With a more terrifying villain and increasing danger, it is safe to expect the conflict and circumstances our main characters struggled with here to be more threatening. I’ve mentioned in my review of The Justice of Kings that the world of the series didn’t utilize many magicks. Yes, we have Emperor’s Voice, used by Justices to command people to answer questions truthfully, but that’s mostly it. This situation is no longer the case here. The Tyranny of Faith displayed grimoires, magicks, and supernaturals that are more potent, violent, and destructive in their nature and execution frequently. And the final 30% of the novel was insane, intense, and brimming with explosive action scenes. Swan did a terrific job writing these chaotic scenes, immersing readers into the chaos and stakes of the situation emotionally and vividly with ease. Everything came together in the final pages of the novel nicely. The wait for the final volume of the series, currently planned to be published in 2024, will be painful. But as always, I will be patient.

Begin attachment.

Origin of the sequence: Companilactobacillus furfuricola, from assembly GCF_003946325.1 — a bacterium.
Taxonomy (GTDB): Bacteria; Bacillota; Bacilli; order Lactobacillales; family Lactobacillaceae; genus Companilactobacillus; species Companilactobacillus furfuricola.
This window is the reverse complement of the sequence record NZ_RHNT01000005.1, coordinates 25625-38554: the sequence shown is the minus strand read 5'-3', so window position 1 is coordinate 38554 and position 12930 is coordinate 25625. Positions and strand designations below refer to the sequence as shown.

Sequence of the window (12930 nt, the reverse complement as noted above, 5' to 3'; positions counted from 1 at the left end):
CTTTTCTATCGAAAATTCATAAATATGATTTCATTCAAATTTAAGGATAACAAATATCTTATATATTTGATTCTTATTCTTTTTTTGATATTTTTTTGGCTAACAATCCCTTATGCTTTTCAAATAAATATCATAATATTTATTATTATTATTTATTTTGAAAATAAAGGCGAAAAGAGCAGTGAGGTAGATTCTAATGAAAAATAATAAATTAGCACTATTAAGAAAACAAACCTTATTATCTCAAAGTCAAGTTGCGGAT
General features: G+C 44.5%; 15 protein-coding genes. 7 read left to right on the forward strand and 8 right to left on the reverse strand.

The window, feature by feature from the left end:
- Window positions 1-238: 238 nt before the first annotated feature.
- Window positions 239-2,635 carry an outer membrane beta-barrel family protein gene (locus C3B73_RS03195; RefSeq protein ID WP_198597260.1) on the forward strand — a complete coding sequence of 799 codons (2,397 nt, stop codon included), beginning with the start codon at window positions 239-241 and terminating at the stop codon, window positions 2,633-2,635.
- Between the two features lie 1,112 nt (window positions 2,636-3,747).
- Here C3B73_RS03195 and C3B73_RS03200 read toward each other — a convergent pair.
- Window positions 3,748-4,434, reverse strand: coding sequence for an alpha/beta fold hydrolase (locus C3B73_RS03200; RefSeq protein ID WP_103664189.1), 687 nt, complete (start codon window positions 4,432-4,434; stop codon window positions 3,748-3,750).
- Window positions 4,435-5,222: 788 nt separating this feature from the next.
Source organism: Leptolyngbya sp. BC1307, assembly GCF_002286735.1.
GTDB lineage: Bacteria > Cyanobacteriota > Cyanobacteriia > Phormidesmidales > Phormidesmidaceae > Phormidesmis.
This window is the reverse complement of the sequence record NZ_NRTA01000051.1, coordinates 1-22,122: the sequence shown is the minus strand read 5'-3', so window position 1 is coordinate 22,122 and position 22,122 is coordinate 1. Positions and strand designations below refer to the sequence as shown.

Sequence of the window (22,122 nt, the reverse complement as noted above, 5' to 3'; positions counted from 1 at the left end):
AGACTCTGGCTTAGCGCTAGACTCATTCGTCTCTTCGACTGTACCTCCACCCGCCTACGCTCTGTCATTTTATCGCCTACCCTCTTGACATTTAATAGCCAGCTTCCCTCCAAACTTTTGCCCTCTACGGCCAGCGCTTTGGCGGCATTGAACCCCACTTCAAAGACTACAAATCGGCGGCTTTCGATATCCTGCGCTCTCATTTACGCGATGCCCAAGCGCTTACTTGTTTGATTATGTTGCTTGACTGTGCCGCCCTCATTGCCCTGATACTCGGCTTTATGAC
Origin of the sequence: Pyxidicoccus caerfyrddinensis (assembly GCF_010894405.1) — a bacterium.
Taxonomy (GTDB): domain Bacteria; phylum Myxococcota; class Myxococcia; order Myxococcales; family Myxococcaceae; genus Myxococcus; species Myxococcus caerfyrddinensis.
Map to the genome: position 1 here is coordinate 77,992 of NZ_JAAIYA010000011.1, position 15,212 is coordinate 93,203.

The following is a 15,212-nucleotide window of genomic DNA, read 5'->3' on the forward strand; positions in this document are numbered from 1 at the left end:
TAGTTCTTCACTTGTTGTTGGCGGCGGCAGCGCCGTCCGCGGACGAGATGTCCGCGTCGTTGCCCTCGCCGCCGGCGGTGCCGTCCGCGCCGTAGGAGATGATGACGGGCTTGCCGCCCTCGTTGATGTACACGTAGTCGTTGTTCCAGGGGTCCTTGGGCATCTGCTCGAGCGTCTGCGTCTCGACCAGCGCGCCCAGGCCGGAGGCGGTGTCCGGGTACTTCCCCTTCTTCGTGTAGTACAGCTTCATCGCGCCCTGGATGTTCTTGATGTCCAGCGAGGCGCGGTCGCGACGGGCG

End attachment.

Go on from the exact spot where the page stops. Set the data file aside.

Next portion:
“Humankind is not so self-terminating that we would allow our greatest quality– that of our capacity for hope– to be fully extinguished. But I shall readily admit that there are times when we are reduced to fanning the embers.” MISTRESS OF THE MAGISTRATUM NEVENKA ZORIĆ

Overall, The Tyranny of Faith is another enthralling volume in the Empire of the Wolf trilogy. Ask me today, and I will say The Justice of Kings in its entirety is a better book, but ask me tomorrow, and I might end up choosing The Tyranny of Faith over it. The halfway portion of the book did feel like filler at times, but it’s worth persevering through. The ending sequence of this book was so impactful, and I am eagerly looking forward to reading the third book as soon as possible.

“The Nemans preach that if one is good and moral in the course of their life, paradise awaits them in the afterlife. Well, in my experience the afterlife and everything in it is completely indifferent to us and our ‘souls’. One should lead a good and moral life because that is the right thing to do as an end in itself.”


You can pre-order this book from: Blackwells (Free International shipping)

The quotes in this review were taken from an ARC and are subject to change upon publication.